Built into Powershell is the possibility to call (almost) anything with a -Verbose flag. Only then is the Write-Verbose called. Like a simple logging level.

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"Name=$name, Date=$($birthDate.ToString('yyyyMMdd'))."

Nothing strange here at first sight. Until you exeute in a console. Then you realise this string is outputed; because it is not inputed into something else, like a variable.

Also “$($variable.Method)” is the way to call methods inside a string.

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$foundPerson= GetPeople `
    | where {$_.name-eq$name } `
    | Sort-Object born `
    | Select-Object-First 1

Powershell is said to be able to use Linq. This is technically true but the syntax is so weird that I have never used it. This code though has (almost) the same behaviour and is easy to read.

GetPeople is a method call. Backtick concatenate lines and circumvents that Powershell has automatic statement ending with a line end. | pipes object and not strings. where is an alias for Where-Object. The rest is… Linqish.

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Write-Host "foundPerson:[$foundPerson]"

Write-Host an object like $foundPerson output the contents of the object. Not just the type as in C#.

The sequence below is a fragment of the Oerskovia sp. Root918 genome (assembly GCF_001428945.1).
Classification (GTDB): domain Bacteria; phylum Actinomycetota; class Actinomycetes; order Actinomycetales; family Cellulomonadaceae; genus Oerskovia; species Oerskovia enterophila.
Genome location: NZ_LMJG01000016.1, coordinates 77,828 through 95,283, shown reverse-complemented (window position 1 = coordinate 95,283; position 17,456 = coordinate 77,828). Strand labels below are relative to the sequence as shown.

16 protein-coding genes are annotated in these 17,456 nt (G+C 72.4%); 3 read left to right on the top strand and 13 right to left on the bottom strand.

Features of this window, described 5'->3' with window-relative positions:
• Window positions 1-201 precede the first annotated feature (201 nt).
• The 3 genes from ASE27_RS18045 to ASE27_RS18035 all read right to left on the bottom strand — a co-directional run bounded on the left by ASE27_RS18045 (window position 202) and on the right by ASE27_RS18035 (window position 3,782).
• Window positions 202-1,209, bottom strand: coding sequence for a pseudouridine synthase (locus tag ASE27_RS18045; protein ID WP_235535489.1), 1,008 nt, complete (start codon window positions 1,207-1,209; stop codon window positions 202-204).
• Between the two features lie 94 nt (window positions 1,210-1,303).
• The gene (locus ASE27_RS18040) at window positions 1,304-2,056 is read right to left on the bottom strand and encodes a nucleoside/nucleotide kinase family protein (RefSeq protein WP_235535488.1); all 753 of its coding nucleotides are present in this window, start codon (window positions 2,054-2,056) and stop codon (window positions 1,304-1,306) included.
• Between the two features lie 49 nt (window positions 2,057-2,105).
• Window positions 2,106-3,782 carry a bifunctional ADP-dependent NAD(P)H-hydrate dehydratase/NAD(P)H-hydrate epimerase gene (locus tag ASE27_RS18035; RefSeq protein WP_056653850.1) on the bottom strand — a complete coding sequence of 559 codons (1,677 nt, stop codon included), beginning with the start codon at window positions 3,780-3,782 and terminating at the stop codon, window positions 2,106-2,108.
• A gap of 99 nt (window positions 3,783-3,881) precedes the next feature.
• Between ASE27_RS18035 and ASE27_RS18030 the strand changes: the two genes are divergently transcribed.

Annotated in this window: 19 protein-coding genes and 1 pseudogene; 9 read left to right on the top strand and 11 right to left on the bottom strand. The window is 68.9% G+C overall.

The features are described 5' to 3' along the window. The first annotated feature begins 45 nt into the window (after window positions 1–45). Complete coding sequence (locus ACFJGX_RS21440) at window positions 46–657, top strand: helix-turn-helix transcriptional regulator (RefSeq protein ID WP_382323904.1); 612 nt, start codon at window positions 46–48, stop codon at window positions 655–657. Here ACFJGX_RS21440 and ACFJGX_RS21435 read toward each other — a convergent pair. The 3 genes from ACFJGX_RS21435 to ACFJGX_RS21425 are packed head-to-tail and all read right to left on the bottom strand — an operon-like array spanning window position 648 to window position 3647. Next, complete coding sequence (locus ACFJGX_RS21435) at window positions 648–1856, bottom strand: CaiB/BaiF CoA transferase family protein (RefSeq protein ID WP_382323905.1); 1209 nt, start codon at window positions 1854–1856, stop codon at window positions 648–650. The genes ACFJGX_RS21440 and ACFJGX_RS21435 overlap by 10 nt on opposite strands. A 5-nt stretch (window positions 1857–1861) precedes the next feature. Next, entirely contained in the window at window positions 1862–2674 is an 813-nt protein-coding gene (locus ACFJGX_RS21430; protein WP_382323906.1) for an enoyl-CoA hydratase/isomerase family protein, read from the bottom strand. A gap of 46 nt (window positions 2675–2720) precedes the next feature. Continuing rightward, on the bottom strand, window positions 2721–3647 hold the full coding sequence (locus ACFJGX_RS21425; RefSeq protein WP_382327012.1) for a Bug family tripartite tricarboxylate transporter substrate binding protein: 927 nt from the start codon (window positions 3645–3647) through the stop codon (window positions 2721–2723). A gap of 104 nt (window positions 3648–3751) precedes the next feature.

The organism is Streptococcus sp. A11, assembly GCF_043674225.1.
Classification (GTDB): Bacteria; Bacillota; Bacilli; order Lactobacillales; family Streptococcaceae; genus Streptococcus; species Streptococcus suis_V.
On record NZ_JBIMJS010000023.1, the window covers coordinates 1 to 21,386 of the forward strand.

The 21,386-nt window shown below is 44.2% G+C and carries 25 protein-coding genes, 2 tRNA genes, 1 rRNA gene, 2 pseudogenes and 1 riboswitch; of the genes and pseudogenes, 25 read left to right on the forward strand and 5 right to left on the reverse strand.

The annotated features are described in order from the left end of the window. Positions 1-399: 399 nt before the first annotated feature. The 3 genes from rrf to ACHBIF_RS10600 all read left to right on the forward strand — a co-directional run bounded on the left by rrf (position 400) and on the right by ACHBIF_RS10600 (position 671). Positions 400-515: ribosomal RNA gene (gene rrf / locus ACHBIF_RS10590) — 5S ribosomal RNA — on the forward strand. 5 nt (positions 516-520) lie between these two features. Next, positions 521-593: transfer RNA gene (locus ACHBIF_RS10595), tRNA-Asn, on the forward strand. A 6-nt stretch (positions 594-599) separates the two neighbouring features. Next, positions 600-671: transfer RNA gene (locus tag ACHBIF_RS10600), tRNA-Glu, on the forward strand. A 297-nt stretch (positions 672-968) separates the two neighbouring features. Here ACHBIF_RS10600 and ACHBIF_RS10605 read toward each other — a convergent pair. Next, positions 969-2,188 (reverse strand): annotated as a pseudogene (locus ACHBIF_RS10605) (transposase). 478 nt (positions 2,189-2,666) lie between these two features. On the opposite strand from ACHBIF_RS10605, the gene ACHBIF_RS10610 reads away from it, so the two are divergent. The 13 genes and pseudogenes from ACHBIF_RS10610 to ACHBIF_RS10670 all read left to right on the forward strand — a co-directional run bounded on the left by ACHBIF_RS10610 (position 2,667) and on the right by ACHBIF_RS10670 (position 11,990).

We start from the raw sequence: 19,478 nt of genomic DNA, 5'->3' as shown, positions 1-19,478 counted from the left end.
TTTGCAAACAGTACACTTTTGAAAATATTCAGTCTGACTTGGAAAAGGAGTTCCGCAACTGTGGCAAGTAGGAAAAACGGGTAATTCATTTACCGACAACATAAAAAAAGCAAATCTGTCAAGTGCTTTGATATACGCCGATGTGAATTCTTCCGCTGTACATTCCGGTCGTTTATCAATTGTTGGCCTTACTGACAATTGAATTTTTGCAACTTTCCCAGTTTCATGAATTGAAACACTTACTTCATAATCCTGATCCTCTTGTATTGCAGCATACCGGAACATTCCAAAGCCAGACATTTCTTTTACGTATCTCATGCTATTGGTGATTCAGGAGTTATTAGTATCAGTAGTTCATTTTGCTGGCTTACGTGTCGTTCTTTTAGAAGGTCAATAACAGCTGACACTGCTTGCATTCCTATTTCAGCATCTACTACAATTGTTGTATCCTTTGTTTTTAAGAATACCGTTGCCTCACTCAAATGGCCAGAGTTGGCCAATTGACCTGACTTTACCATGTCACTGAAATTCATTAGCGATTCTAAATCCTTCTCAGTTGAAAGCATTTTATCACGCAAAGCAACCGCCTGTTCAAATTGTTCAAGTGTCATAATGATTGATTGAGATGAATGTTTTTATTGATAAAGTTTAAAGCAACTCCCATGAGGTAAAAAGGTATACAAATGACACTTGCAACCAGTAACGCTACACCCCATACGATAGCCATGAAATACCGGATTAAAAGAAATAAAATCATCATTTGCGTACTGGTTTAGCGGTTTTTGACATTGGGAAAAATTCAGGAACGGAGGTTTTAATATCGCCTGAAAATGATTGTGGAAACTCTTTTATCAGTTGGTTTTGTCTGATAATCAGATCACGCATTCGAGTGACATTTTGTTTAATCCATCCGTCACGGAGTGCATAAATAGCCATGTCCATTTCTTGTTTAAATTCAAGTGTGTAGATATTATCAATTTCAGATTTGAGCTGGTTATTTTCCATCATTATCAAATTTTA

Write-Verbose “Stop:$(Get-Date-Format ‘t’)”
This string is outputed only if the method call is made with -Verbose. Plus an exmple on how to write a method call in a string.

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return $foundPerson

Finally nothing surprising. Except that return can be left out to make the code harder to read.

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$people=
@{name='ola';born=[DateTime]'1970-10-13';children=1},
@{name='anders';born=[DateTime]'2011-01-01'}

@ tells Powershell to create a list of key-value pairs. Also often called a hash list.

Note the comma character. That makes $people an array of key-value pairs.

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Export-ModuleMember Get-PersonData

Only exported mehods are visible outside the module. It is like making them public.

Powershell for devs, part 1

April 28th, 2018

New to Powershell? Let me jot down a few good-to-know things. Some you already know. Some might save you hours of googling.

Use Set-StrictMode -Version 2.0.

Powershell 5.1 is the last Windows Powershell. From 6 it runs on Dotnet core and more platforms.

Use Pester for automatic testing. It runs tests and can mock. Note that mocking works differently in Powershell than C# as they load code in different ways.

Don’t patch together your Powershell scripts. Use the systems thinking you usally do and create a sturdy, thought out, solution with bricks of the right size. Just like you would any other solution.

For caveats let me explain the file below, row by row.

File JustASimpleScript.ps1

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Set-StrictMode -Version 2.0

$temp

$temp = 'LocalVariable'

function LocalFunction( $foo, $bar ){
    Write-Host "Local variable is $temp."
    $foo    # The last executed row is returned.
}

LocalFunction 'MyParameter'

Enter the above in your favourite text editor. Save it as JustASimpleScript.ps1. Open a console and navigate to the proper folder. Execute Powershell to get Powershell started. Then execute .\JustASimpleScript.ps1′. The result shows both an exception and some more proper output.